The impact of 100% viewability on advertising economics

Nico Neumann
By Nico Neumann | 23 February 2016
Nico Neumann, senior research analyst, University of South Australia

Recently, we have seen two big holding groups pushing the agenda for viewable ads in Australia. Last November, IPG Mediabrands launched ‘project quality’ to aim for 100% viewability. GroupM even went a step further and announced in January 2016 that clients will not pay if an ad is not 100% viewable.

As most readers probably know, the Interactive Advertising Bureau (IAB) and Media Rating Council (MRC) offer viewability guidelines too, but whether or not these standards are adequate has been discussed fiercely among publishers and agency representatives: 50% of a display ad has to be in view for one second to be deemed viewable.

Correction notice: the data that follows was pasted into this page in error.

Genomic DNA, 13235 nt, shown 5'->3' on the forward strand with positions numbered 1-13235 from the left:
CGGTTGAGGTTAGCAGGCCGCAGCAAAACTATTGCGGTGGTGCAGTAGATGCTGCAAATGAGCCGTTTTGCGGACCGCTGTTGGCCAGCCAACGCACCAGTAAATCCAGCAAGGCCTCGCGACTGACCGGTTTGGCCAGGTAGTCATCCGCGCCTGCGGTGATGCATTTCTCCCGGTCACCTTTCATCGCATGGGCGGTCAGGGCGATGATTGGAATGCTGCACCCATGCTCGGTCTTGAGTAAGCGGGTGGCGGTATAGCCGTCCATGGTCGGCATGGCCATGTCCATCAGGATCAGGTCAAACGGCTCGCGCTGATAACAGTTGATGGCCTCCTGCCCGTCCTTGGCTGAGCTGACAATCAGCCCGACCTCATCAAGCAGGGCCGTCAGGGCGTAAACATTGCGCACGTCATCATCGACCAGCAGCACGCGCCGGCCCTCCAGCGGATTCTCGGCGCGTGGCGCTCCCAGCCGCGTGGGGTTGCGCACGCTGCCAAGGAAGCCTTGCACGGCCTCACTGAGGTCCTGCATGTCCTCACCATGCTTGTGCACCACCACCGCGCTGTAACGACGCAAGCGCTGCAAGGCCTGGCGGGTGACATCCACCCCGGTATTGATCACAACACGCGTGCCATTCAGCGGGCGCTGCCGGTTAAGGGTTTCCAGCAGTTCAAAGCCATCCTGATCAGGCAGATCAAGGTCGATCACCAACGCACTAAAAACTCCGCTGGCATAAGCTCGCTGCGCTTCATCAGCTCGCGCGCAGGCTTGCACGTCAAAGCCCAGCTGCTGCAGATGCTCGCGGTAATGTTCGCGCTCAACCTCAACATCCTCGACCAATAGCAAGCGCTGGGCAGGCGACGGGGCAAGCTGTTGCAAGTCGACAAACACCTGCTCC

Is this definition really sufficient? Let’s be honest: who would pay for a TV ad that that is only 50% on the screen?

Hence, the two initiatives from IPG and GroupM are clearly steps in the right direction. It was about time that big agency networks put their foot down on behalf of their clients. Recall that Unilever, one of the biggest advertising spenders worldwide (and a client of GroupM), has demanded 100% viewability since 2014.

However, there is still a lot of confusion as to what “viewable” actually means. For example, when defending digital media in terms of viewability, people often bring up the argument that consumers may also go to the kitchen, bathroom, or simply check their phone when TV advertising is broadcasted.

But this argument misses the point as we need to distinguish between consumer attention and ‘technical viewability’, or better said, the opportunity to see an ad. Put differently, we also do not know whether someone actually pays attention to a mobile or desktop ad even if it was 100% loaded on screen. Any effects of media on customers can only be established through continuous research and analytics, such as well-planned A/B tests or attribution modelling.